If elders fail to accomplish these maturity tasks, the community suffers. There is disorder. There is meaninglessness. There is lack of direction for the community. The community will begin to disintegrate at every level. When elders fail to prize and value each member of the community, life-giving interactions diminish. At-risk, hurting, and struggling people fail to heal and survive. Interdependence within the community is stunted, and thus, the community’s growth is stunted. When true elders don’t lead, parenting the community properly, unqualified people do, resulting in immaturity across the community. When true elders do not parent and adopt those whose biological families are not sufficient, poverty, violence, crisis, crime, and mental disorders increase. Obviously, when those whose biological parents aren’t bringing them to maturity have no one who mentors them, they simply won’t mature.
Seeing the sad prospect of a community without qualified and true elders helps us understand the sad statement made by the authors: “Sadly, most in our culture never make it to this level of maturity. This is unfortunate because the success of any country, community, school or church body will have a direct correlation to the presence of true elders who are guiding and advising” (p. 23). In other words, when elders fail to fulfill their tasks, the community fails to grow to maturity as a whole.
The Spiritual Application
I think the spiritual application at this level is abundantly clear. Churches need elders. Without true and qualified elders, churches cannot mature and grow. Without men who will parent and grow the brethren within the congregation, the congregation will be stunted. Look at churches across the nation. What is the real problem going on within so many? Do they not have elders because they are small? Or are they small because they don’t have true elders?
I can’t help but think of Ezekiel 34:2-10. God was bringing judgment upon Judah because her shepherds weren’t shepherding. The flock had disintegrated and was scattered across the mountains. This was written within the context of the Babylonian captivity. Babylon was destroying Judah and it was because there weren’t true elders guiding that nation. I find Ezekiel 34:10 very interesting. God was delivering Judah up to captivity, but He called it a deliverance from these awful shepherds who had dealt so poorly with Judah.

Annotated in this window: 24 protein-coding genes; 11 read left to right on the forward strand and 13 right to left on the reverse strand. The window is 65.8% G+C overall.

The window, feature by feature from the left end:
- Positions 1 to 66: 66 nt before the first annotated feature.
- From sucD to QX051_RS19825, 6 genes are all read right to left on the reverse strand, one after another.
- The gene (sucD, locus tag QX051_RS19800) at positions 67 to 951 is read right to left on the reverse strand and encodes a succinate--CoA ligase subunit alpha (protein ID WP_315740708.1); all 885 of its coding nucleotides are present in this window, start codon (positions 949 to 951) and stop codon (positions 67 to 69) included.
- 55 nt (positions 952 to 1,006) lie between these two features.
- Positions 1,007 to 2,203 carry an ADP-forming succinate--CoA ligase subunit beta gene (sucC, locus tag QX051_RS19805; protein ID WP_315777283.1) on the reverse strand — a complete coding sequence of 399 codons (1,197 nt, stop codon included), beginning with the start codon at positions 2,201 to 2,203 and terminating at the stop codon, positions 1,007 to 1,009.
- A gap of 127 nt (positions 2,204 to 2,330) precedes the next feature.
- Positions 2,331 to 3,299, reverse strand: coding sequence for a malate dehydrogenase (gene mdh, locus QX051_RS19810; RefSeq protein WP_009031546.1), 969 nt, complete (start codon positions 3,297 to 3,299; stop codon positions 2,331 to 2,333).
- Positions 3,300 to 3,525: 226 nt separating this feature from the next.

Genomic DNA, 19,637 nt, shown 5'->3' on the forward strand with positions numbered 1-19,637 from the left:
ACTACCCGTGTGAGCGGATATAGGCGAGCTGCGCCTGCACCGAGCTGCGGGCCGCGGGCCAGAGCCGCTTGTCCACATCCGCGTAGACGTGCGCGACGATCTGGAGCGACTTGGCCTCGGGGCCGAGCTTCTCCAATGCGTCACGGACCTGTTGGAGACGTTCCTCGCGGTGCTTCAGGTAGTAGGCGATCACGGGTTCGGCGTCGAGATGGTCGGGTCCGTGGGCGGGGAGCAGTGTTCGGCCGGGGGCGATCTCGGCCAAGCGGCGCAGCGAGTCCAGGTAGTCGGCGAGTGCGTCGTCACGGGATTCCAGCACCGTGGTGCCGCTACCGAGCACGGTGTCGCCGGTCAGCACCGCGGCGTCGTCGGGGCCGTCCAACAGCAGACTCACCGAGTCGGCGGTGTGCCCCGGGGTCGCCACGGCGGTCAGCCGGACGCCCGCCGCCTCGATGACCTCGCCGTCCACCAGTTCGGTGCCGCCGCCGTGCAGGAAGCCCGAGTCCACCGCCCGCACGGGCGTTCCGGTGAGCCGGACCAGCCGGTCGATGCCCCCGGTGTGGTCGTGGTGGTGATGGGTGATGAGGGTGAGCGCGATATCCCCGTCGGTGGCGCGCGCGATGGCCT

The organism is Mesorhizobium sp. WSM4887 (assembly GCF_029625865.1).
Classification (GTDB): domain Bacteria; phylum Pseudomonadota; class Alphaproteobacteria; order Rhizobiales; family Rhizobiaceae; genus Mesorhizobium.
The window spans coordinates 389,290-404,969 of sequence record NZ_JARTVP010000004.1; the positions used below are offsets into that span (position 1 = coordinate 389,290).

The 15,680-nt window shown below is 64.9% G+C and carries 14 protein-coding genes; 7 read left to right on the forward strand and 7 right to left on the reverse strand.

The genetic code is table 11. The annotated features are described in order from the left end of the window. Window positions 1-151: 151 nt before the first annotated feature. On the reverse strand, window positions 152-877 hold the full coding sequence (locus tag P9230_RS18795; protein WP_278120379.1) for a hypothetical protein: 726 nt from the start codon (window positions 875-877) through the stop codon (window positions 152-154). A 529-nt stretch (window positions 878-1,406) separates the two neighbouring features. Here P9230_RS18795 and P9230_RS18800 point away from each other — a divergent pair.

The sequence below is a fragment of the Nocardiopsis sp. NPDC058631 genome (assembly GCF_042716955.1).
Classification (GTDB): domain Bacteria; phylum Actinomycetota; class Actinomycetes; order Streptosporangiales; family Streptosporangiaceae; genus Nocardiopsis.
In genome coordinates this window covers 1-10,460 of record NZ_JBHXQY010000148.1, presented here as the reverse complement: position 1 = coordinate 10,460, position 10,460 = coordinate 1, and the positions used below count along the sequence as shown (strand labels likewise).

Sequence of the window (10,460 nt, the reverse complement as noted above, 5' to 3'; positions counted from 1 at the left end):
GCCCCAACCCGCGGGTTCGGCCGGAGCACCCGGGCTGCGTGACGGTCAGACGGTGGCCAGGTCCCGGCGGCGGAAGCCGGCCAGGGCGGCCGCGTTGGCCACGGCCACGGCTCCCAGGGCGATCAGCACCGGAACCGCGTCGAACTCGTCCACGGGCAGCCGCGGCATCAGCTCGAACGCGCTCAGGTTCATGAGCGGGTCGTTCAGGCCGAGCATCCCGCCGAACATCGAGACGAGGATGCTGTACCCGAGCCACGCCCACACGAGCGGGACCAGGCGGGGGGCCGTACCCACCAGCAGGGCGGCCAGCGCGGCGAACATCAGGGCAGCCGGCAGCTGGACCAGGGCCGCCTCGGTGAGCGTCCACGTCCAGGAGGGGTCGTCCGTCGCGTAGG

God has given qualifications for elders within His communities (I Timothy 3:1-7; Titus 1:5-9). Without getting in depth with these qualifications, I think we can all see that the essence of these lists says God wants mature Christians to be elders within His churches. If we want more true shepherds in our congregations, then more of us have to work on spiritual maturity. We have to start by first being disciples, surrendering our lives to God. We have to begin with personal growth. If no one matures, then there will be no elders and eventually there will be no churches. Oh, sure there will be groups that call themselves churches, but they will not be what God wants. Eventually, as He did with the seven churches of Asia, He will judge the churches and remove their lampstand.
Concluding the Series
I spoke with one friend who said he was reading this series, but then got depressed and had to quit. I can completely understand that. As I read The Life Model, I became quite discouraged. As I’ve thought more about maturing, I see more clearly how far I have to grow. That can seem overwhelming. However, I’ve begun to emotionally grasp another concept that is helping me. Time is not my enemy. Time is my friend. I don’t have to be at the elder level of maturity by the weekend. I just need to grow some more between now and then. I can grow a little today. Then tomorrow, I’ll grow a little more. And the next day. And the next. In God’s good time, if I continue to grow in Him, He’ll mature me.
Let’s keep growing together.